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Street Talk

Reading Should Top Summer To-Do List

Summer just tipped over the imagined halfway mark with the Fourth of July.  It is not the real back half of summer (that actually begins on August 2), but with school starting in slightly more than a month, it seems that way. And while teachers may not be thrilled, lots of parents are looking  forward to yellow busses rolling on Main Street soon. And maybe in the meantime, one of the best things kids can do, other than wish for a city swimming pool, is find a cool spot and read. 

The Blackmur Memorial Library is holding its Summer Library Series for kids in kindergarten up to sixth grade. The series is scheduled from 9 to 11 a.m. on July 12, 19, and 26th. There will be story time, crafts, snacks, and activities. Visit the library, it is a good place.

Play ball, ride a bike (good sidewalks and safe streets needed), go to a park (Baker, City, Railroad) are all great things to do if you’re a kid this summer in the Valley. My personal opinion the best thing you can do if you’re a kid is read the summer through. Sure, reading is the best way to learn and is a skill that you’ll need your whole life. But as a kid, you don’t care.  

Here’s the short-term upside to burying your face in a book; you can usually pick your own topic, your parents love it because you are quiet, and it is a lot easier to put the squeeze on them for a shake or float or purple cow if they think you have been studious. For that purple cow, go to Turnages, it’s a transcendental experience. 

Part of summer is about small personal spaces of light and time, because of the longer days, where holding a bit of daylight for yourself seems so luxurious. So, an early morning read with a coffee or a late afternoon one with a cold drink seems an earned reward. So, far this summer two books I’ve read are relative to Main Street.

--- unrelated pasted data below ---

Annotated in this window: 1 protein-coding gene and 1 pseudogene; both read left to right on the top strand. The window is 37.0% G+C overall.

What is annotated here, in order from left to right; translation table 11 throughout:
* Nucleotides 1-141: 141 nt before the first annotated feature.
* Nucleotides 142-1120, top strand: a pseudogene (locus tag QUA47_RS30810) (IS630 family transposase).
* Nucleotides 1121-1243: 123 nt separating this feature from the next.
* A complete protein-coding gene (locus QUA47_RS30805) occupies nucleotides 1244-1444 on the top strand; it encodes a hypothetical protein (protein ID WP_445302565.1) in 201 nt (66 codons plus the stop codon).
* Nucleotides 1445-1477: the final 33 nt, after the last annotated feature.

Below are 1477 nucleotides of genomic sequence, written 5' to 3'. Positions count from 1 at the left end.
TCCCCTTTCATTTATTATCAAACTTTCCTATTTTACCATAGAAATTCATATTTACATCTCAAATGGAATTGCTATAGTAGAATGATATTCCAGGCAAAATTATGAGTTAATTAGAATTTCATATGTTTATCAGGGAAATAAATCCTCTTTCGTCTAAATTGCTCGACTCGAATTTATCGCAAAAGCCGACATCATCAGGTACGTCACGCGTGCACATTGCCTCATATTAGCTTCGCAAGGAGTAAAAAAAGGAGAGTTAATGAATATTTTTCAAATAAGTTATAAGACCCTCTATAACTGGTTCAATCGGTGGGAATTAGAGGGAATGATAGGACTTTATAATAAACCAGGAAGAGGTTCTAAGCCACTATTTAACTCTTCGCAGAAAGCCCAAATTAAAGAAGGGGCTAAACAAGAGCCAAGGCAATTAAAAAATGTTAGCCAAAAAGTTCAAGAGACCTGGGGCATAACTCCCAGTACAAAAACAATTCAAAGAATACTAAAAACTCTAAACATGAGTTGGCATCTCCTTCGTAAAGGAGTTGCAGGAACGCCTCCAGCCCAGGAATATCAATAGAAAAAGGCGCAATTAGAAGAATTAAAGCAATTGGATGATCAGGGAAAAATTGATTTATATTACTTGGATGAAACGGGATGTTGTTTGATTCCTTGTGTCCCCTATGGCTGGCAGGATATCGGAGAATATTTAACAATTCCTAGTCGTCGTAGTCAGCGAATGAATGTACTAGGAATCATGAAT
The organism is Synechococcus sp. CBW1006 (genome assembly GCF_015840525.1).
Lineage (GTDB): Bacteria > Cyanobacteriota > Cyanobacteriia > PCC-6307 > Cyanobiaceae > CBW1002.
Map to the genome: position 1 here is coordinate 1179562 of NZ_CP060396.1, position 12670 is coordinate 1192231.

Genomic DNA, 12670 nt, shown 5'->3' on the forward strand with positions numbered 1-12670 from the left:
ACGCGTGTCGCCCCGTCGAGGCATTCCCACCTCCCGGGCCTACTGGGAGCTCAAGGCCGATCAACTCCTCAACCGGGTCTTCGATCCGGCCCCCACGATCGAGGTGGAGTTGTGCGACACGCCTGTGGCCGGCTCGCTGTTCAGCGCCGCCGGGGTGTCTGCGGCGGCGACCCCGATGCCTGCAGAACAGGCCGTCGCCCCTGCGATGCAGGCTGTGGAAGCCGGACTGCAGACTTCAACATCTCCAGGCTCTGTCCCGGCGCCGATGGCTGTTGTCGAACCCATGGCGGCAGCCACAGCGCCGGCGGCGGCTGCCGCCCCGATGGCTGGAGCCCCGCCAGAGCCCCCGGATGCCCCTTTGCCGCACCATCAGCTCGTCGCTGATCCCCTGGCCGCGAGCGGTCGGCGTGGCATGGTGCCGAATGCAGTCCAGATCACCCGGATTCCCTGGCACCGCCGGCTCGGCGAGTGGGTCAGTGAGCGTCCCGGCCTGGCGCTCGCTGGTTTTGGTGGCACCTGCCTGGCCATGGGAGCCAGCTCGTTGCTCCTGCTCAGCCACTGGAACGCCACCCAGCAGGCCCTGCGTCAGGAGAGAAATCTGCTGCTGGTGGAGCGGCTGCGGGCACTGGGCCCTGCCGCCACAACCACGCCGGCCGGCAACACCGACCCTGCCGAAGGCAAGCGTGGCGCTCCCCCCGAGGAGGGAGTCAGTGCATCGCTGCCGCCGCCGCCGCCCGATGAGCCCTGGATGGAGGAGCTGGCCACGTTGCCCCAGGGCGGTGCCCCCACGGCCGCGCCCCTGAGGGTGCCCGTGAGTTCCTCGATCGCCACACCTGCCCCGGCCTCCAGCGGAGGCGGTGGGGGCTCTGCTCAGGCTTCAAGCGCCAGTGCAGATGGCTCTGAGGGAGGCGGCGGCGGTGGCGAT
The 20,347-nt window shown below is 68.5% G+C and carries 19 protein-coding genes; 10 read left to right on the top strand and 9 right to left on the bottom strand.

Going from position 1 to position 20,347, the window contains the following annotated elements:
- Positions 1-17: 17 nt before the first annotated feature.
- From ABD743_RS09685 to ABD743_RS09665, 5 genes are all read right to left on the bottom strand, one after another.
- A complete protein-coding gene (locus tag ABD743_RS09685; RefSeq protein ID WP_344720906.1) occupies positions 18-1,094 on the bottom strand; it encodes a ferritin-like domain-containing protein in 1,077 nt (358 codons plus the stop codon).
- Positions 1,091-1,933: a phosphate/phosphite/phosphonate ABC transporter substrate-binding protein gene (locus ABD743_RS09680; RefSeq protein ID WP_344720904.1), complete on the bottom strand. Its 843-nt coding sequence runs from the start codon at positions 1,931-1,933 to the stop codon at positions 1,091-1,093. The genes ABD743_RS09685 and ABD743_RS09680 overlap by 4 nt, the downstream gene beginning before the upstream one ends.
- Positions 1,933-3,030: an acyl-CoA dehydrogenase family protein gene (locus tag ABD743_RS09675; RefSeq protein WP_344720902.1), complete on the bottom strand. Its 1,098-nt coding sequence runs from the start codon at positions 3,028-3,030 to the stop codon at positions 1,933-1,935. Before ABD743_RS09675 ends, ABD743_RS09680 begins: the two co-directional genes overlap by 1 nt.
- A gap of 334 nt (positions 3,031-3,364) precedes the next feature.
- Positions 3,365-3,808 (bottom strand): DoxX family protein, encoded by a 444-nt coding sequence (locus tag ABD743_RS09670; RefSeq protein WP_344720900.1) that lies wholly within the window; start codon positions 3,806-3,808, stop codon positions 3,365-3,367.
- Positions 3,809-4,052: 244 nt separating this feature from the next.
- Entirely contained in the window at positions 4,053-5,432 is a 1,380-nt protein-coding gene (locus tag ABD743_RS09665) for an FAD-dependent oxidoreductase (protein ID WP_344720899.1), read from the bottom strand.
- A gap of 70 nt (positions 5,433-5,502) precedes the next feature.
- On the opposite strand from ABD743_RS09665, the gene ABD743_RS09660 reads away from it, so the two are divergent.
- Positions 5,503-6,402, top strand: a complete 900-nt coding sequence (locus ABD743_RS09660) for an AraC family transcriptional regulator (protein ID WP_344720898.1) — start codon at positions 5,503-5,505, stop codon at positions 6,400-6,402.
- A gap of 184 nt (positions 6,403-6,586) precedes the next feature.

I should say one of the books is a re-read. Ray Oldenburg’s “The Great Good Place” was published in 1989. It is a book I won’t loan out. It’s an essential read and re-read for those who wish to build communities or just make the places where people like to hang out. It is a book on the how informal places make public life desirable and lead to a healthier, in all senses of the word, place to live. His “third place” concept is the key to making a town a desirable space to live.

Published this spring is Richard Rothstein’s “The Color of Law.” Many books will seem dated a decade or two after their release, I have a feeling this one won’t. It is a very systematic historic recounting of the laws that govern housing in America and how those laws have had an overt and direct bias. How that now illegal bias still remains in practices and social customs in housing. 

And how those laws have shaped our cities and towns, and in the process determined the economic futures of many. If you’re a banker or real estate person or city planner or simply interested in a should not be forgotten, but a still very relevant history, the book is a must read.

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